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Wednesday, 2 November 2011
Page: 12481


Mr GARRETT (Kingsford SmithMinister for School Education, Early Childhood and Youth) (13:32): I thank those members who spoke on the Higher Education Support Amendment Bill (No. 2) 2011. There have been some very thoughtful and constructive contributions made in the House. I thank the member for Gippsland for drawing our attention to a particular school which has a focus on year 9s. I certainly agree with him that it is a challenging year for students, as they are making their way through their secondary school career, potential decisions about higher education or skills and training and a period of emotional and physical growth as well. Thank you for the invitation, which of course we would consider.

I note the member for Aston emphasised the importance of improving teacher quality. That is certainly something the government have taken very seriously. We have a significant national partnership that is addressing the question of teacher quality. I have been very pleased to see the record levels of investment that this government has made not only in education generally but also recognising how important it is that we do provide our teachers with additional support. They are the single most important person once a child goes through the school gate. Not only their status as a profession but also their opportunities to be able to work more effectively are things we have placed great emphasis on as a government. I want to commend the work of the Australian Institute for Teaching and School Leadership and also thank my ministerial colleagues at the most recent ministerial council meeting of education ministers, where we continued to agree and provide approval for those measures that have been brought forward, including national teacher registration, and a range of important steps around the national curriculum as well.

The bill before the House amends the Higher Education Support Act 2003 to implement 2011-12 budget measures, update maximum payment amounts and clarify the government's policy in relation to Australian citizens studying at the overseas campuses of Australian higher education providers. The government announced in the 2011-12 budget that it would reduce the HECS-HELP upfront discount and the voluntary HELP repayment bonus. This measure is providing savings of some $479 million to assist in paying for the government's increased investment in higher education.

From 1 January 2012 the HECS-HELP discount for upfront student contribution payments will be lowered from 20 per cent to 10 per cent. The reduction in the upfront discount will affect students who can afford to pay upfront and choose to do so. It will not affect students who fund their university studies through HECS-HELP deferred loans and it will not affect universities' revenue. The HELP voluntary repayment bonus will also be reduced, from 10 per cent to five per cent. The decreased bonus will apply to all HELP debts.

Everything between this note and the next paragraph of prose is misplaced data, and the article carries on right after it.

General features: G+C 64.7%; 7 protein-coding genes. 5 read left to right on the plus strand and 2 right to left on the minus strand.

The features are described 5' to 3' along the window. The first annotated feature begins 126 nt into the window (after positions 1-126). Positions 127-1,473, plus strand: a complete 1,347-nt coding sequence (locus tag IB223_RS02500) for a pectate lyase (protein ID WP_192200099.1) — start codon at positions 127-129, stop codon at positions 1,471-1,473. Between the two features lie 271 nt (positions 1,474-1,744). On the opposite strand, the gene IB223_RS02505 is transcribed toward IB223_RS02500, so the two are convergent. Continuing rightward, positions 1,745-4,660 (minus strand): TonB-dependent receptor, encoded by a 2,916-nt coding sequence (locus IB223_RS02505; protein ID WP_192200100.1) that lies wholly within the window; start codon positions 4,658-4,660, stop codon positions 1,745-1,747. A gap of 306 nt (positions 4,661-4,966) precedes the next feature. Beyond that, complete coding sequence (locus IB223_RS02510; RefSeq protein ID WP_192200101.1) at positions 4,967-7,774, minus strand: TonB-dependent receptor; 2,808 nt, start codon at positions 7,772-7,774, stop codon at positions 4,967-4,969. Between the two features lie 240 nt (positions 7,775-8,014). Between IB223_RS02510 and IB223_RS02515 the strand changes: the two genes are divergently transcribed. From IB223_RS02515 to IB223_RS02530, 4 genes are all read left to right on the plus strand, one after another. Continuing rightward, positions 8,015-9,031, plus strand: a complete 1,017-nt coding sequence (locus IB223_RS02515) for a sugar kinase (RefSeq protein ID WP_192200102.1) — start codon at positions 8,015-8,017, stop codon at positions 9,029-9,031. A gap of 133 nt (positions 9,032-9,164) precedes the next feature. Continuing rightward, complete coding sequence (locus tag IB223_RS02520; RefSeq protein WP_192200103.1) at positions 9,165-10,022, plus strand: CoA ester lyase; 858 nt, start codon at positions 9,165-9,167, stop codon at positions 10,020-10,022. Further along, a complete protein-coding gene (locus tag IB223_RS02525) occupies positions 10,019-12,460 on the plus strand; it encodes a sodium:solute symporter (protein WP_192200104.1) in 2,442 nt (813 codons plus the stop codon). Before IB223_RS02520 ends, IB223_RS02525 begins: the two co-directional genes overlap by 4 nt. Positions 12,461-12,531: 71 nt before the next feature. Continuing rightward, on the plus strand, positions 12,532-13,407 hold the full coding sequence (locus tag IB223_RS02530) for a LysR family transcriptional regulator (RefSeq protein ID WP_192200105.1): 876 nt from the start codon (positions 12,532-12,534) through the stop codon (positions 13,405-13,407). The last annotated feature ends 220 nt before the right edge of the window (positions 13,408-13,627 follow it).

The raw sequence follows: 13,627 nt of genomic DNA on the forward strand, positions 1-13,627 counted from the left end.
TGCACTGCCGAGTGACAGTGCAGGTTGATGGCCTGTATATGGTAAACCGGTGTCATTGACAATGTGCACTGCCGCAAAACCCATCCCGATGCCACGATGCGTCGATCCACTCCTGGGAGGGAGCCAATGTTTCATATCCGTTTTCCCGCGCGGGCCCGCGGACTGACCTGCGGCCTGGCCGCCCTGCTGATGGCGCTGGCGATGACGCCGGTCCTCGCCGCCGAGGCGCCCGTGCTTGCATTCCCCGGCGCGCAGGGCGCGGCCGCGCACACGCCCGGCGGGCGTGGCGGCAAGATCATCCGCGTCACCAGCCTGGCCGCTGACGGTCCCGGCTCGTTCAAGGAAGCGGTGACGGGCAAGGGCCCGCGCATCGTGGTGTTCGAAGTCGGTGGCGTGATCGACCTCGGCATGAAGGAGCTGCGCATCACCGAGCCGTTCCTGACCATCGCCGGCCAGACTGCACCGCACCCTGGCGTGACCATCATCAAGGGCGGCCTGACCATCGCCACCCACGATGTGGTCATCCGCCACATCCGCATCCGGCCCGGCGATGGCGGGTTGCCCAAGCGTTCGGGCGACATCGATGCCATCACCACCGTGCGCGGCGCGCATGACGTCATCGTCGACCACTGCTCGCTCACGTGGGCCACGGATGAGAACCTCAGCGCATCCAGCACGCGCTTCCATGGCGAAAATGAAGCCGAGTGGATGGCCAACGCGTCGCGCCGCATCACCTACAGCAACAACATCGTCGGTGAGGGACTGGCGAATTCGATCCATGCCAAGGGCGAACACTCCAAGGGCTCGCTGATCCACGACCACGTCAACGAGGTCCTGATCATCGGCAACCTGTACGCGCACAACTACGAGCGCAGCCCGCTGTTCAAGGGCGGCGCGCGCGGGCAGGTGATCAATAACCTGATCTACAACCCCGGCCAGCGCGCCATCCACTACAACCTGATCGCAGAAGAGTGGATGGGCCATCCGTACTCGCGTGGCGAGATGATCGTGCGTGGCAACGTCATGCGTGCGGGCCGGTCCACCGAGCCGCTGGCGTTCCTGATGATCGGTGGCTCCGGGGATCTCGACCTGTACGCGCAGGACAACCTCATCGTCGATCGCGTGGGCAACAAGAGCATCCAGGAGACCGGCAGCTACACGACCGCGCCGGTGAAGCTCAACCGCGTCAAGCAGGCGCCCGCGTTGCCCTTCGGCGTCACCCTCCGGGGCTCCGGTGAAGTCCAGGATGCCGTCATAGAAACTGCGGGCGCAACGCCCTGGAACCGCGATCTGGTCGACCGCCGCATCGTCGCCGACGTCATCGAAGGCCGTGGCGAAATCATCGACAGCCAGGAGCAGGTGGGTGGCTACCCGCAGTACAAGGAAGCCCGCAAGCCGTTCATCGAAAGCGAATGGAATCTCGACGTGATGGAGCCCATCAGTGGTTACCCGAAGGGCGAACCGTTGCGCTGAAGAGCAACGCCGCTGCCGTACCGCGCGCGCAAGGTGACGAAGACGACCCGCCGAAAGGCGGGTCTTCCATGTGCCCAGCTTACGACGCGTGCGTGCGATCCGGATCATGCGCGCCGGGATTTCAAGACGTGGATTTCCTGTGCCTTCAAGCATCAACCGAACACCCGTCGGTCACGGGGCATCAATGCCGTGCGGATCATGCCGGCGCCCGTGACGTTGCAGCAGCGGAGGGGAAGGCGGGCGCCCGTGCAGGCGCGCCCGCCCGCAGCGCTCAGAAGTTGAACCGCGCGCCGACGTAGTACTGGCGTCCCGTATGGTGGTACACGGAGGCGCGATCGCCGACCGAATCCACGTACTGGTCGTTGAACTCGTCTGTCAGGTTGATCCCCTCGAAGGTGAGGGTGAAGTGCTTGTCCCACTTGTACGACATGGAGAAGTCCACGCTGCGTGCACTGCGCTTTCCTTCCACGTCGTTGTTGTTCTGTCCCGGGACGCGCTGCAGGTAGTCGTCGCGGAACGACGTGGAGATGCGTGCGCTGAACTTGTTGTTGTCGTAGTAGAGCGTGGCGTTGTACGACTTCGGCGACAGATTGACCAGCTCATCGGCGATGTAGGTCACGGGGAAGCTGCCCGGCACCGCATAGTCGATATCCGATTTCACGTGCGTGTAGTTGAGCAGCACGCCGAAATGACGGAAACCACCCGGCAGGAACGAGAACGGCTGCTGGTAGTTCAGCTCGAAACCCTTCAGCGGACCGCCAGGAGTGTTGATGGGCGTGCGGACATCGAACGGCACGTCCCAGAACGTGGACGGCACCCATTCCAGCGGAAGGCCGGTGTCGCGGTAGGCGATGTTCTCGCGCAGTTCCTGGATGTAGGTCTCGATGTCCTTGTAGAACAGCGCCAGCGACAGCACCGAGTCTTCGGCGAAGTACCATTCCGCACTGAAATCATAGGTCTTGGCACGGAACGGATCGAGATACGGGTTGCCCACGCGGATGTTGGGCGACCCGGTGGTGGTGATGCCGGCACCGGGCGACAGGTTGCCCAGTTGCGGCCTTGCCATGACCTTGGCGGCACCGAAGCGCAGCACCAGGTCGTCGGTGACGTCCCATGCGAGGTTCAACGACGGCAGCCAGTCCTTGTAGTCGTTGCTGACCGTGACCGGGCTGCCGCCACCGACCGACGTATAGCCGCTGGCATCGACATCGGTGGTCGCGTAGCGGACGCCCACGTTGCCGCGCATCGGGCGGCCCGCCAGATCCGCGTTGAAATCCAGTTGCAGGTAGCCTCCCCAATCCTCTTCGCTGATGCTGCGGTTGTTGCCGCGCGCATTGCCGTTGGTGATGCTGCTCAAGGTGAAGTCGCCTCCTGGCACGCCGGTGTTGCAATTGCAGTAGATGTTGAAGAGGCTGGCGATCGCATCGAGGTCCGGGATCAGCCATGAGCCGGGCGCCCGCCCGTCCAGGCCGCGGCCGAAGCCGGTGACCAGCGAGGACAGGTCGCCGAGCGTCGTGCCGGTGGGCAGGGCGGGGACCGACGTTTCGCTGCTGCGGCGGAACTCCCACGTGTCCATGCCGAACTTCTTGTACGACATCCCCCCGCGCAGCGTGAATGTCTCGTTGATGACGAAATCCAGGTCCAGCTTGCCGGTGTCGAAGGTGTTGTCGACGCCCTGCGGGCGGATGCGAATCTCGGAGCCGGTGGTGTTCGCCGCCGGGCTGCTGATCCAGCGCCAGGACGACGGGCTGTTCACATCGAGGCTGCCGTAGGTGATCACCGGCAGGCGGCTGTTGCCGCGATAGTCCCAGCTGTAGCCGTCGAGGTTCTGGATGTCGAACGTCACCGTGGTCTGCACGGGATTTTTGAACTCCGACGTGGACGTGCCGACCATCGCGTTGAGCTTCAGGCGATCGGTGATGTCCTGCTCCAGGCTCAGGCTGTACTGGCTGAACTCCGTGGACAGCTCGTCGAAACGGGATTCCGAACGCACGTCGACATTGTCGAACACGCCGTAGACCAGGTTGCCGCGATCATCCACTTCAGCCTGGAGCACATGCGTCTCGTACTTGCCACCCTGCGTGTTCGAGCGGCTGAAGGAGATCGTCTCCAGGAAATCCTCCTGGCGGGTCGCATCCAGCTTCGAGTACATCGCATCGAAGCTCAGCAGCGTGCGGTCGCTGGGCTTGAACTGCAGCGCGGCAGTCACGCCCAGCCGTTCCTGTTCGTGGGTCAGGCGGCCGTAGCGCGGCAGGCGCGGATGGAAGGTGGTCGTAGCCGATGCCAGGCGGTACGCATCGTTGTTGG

The act will be amended to provide for an increase in funding for overenrolment of Commonwealth supported places. Funding for overenrolment of Commonwealth supported places was raised from five to 10 per cent for allocated places for 2010 and 2011 as a transitional measure prior to the introduction of the demand driven funding system for higher education funding. From 2012 the government will fund all undergraduate Commonwealth supported places provided by public universities. The bill increases the maximum amounts for other grants under section 41-45 and Commonwealth scholarships under section 46-40 of the act to provide for indexation and other variations affecting the 2012 to 2014 years and to include the 2015 funding year.

The act will be amended to clarify that Australian citizens are not entitled to Commonwealth support or access to a HELP loan when they are undertaking their course of study primarily overseas. The amendments only affect students who are undertaking a course of study primarily at an overseas campus. It will not affect students who are only doing a minority of their course at an overseas campus, such as those involved in a formal exchange program or who are accessing overseas HELP.

The policy remains the same as currently indicated in the administrative material provided to the sector by the Department of Education, Employment and Workplace Relations—in particular, section 19 of the Administrative information for providers: student support. This is not a change of policy but rather a clarification of the government's policy. Current students will not be affected. Universities that currently have students in Commonwealth supported places at overseas campuses will be able to maintain the status of these students for the duration of their current courses.

With the move to a demand driven funding system and the substantial cost to the government and Australian taxpayers of funding Commonwealth supported places and access to HELP loans, it is important that the government clarifies its policy in relation to Australian citizens studying at overseas campuses of Australian providers. This bill reflects the government's continued commitment to growing Australia's higher education sector and to expanding opportunities for Australians to obtain a high-quality higher education. I commend the bill to the House.

Question agreed to.

Bill read a second time.

Message from the Governor-General recommending appropriation announced.